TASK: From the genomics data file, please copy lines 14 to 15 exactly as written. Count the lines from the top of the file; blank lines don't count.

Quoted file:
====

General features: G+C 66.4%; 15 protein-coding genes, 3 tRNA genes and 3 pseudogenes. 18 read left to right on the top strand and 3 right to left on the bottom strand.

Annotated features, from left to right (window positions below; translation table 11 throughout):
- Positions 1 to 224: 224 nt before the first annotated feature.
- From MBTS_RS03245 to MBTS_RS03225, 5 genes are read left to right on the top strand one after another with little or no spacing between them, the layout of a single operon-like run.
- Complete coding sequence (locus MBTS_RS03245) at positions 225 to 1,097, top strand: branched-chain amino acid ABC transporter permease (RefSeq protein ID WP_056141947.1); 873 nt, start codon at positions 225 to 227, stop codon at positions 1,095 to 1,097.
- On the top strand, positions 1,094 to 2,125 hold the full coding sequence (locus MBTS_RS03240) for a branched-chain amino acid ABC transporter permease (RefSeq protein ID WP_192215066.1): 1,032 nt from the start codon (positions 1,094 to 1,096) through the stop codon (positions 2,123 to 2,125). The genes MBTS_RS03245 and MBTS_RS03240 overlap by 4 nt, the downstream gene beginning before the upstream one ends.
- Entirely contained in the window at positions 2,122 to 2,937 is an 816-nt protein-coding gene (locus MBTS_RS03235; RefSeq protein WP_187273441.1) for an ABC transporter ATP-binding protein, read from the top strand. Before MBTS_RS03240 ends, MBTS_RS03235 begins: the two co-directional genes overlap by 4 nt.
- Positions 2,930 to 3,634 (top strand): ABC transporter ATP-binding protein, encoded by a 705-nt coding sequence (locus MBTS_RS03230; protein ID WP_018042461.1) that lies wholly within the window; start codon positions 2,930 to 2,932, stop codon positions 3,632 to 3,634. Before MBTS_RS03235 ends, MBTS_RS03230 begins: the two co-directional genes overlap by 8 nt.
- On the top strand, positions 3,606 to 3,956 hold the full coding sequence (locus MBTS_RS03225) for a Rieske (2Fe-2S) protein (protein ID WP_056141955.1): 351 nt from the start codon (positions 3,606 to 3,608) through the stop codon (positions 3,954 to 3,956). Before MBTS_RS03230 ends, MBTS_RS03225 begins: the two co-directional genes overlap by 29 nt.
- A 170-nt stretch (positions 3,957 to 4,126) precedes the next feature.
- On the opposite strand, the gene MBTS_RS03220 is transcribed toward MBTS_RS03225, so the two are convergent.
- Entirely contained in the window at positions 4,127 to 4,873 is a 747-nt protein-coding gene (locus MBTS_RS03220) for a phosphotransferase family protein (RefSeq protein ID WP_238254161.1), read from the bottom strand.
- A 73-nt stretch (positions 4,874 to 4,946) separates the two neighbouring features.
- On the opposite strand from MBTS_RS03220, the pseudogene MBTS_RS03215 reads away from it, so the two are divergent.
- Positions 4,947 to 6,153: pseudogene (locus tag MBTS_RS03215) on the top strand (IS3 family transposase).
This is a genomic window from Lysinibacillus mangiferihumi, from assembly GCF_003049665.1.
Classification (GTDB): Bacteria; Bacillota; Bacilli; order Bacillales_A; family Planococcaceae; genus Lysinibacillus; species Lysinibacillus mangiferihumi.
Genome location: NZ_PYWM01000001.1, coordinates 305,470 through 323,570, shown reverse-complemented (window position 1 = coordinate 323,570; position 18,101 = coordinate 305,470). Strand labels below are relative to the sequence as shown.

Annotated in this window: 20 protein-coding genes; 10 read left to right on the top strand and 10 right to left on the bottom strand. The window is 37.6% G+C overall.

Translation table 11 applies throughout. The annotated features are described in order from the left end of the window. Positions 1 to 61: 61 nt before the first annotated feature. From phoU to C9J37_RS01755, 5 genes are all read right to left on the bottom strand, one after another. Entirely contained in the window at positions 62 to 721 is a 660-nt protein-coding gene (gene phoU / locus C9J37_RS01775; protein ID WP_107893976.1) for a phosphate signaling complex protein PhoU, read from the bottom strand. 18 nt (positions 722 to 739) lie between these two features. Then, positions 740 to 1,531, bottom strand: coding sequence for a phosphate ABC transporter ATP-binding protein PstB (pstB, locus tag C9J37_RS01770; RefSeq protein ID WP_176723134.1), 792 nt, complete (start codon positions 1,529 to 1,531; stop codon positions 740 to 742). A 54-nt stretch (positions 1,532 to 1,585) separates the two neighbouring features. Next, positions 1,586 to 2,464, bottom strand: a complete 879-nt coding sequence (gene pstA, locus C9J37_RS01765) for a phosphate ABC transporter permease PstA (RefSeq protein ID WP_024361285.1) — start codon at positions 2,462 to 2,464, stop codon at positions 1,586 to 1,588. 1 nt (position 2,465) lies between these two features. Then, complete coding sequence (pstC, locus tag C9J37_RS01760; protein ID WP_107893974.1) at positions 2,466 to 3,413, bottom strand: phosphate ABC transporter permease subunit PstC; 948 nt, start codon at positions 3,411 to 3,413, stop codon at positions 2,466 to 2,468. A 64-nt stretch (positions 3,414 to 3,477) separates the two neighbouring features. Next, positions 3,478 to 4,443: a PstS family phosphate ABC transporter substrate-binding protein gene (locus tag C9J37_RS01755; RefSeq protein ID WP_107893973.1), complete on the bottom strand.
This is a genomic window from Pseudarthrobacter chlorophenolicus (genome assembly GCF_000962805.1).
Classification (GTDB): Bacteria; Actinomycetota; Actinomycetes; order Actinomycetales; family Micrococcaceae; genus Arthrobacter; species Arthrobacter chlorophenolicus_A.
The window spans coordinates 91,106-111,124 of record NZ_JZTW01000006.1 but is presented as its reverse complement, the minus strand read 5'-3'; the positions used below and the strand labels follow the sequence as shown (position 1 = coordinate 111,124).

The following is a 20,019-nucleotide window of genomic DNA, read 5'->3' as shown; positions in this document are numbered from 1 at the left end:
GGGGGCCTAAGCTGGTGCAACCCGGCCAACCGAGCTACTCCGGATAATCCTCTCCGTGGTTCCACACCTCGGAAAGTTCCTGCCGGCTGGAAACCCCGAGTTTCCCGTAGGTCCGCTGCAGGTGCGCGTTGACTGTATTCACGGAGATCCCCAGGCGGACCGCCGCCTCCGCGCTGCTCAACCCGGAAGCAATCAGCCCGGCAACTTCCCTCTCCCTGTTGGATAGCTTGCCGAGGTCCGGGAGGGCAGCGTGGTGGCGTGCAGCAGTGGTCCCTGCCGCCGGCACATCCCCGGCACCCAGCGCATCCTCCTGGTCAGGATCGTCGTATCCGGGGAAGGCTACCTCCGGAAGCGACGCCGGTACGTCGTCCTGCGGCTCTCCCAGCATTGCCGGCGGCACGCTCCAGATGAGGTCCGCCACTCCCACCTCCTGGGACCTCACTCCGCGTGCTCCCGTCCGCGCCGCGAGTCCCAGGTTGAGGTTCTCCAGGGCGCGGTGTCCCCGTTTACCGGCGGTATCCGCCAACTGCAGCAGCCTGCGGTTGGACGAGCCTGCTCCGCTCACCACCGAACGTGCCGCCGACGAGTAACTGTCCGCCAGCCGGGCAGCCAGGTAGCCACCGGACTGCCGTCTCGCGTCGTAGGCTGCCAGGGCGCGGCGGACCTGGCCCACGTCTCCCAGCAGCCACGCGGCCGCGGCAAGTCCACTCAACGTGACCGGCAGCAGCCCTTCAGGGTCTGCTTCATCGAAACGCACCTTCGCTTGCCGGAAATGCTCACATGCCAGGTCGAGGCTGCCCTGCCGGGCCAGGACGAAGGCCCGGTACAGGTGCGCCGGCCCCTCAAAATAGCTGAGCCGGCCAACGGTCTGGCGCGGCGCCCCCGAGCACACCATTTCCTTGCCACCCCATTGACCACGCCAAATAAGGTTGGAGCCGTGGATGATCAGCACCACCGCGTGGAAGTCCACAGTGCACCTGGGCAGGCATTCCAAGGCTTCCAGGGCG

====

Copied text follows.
- On the opposite strand from MBTS_RS03220, the pseudogene MBTS_RS03215 reads away from it, so the two are divergent.
- Positions 4,947 to 6,153: pseudogene (locus tag MBTS_RS03215) on the top strand (IS3 family transposase).